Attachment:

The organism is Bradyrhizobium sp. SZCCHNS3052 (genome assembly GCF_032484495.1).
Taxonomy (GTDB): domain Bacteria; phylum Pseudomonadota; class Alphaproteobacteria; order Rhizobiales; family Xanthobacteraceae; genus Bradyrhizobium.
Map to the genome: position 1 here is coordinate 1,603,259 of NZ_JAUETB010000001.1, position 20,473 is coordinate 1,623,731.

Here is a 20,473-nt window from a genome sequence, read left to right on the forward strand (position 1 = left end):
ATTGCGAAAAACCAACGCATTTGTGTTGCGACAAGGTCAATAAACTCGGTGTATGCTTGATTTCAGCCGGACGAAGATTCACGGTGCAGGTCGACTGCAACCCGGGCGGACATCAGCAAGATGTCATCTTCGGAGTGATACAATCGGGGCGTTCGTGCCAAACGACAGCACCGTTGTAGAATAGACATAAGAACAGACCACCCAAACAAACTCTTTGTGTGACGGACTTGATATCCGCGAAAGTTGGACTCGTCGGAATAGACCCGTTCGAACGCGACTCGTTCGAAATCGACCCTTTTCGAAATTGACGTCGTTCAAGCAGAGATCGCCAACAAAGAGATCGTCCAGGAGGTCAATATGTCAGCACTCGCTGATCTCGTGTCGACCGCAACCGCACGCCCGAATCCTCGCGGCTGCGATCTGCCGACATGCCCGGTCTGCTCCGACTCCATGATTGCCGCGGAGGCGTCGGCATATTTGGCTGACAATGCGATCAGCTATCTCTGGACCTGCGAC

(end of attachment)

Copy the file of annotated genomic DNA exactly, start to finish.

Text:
The organism is Bradyrhizobium sp. SZCCHNS3052 (genome assembly GCF_032484495.1).
Taxonomy (GTDB): domain Bacteria; phylum Pseudomonadota; class Alphaproteobacteria; order Rhizobiales; family Xanthobacteraceae; genus Bradyrhizobium.
Map to the genome: position 1 here is coordinate 1,603,259 of NZ_JAUETB010000001.1, position 20,473 is coordinate 1,623,731.

Here is a 20,473-nt window from a genome sequence, read left to right on the forward strand (position 1 = left end):
ATTGCGAAAAACCAACGCATTTGTGTTGCGACAAGGTCAATAAACTCGGTGTATGCTTGATTTCAGCCGGACGAAGATTCACGGTGCAGGTCGACTGCAACCCGGGCGGACATCAGCAAGATGTCATCTTCGGAGTGATACAATCGGGGCGTTCGTGCCAAACGACAGCACCGTTGTAGAATAGACATAAGAACAGACCACCCAAACAAACTCTTTGTGTGACGGACTTGATATCCGCGAAAGTTGGACTCGTCGGAATAGACCCGTTCGAACGCGACTCGTTCGAAATCGACCCTTTTCGAAATTGACGTCGTTCAAGCAGAGATCGCCAACAAAGAGATCGTCCAGGAGGTCAATATGTCAGCACTCGCTGATCTCGTGTCGACCGCAACCGCACGCCCGAATCCTCGCGGCTGCGATCTGCCGACATGCCCGGTCTGCTCCGACTCCATGATTGCCGCGGAGGCGTCGGCATATTTGGCTGACAATGCGATCAGCTATCTCTGGACCTGCGAC